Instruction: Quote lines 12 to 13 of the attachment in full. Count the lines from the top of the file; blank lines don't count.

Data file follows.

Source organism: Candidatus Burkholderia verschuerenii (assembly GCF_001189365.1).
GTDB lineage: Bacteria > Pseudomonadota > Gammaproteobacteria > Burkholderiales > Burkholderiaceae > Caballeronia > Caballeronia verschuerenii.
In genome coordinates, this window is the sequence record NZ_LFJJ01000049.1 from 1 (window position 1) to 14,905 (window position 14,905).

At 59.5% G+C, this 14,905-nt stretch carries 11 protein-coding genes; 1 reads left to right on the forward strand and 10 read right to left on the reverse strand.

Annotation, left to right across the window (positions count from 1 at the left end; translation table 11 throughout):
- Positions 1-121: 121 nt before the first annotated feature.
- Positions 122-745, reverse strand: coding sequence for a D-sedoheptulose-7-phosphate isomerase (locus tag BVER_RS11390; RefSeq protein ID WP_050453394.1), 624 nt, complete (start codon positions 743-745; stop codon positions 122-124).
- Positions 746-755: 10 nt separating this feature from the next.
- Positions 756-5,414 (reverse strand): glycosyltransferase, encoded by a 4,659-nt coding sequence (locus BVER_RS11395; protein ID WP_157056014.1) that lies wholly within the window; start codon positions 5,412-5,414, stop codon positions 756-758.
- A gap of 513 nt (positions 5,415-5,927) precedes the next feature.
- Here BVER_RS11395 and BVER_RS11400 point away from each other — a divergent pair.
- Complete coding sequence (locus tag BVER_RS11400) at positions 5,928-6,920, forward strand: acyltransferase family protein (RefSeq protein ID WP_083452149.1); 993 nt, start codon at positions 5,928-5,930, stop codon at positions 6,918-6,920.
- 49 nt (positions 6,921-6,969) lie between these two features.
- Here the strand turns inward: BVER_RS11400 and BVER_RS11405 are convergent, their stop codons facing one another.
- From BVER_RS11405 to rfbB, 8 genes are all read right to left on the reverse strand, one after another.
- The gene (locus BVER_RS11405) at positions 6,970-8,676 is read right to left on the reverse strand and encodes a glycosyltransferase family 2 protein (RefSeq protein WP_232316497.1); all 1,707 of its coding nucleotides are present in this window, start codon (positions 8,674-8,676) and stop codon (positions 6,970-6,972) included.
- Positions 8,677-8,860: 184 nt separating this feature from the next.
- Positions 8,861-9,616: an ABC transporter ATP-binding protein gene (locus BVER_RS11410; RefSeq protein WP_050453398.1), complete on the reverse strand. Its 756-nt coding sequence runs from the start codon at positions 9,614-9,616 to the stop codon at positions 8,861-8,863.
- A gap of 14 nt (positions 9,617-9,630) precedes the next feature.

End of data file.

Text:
- Complete coding sequence (locus tag BVER_RS11400) at positions 5,928-6,920, forward strand: acyltransferase family protein (RefSeq protein ID WP_083452149.1); 993 nt, start codon at positions 5,928-5,930, stop codon at positions 6,918-6,920.
- 49 nt (positions 6,921-6,969) lie between these two features.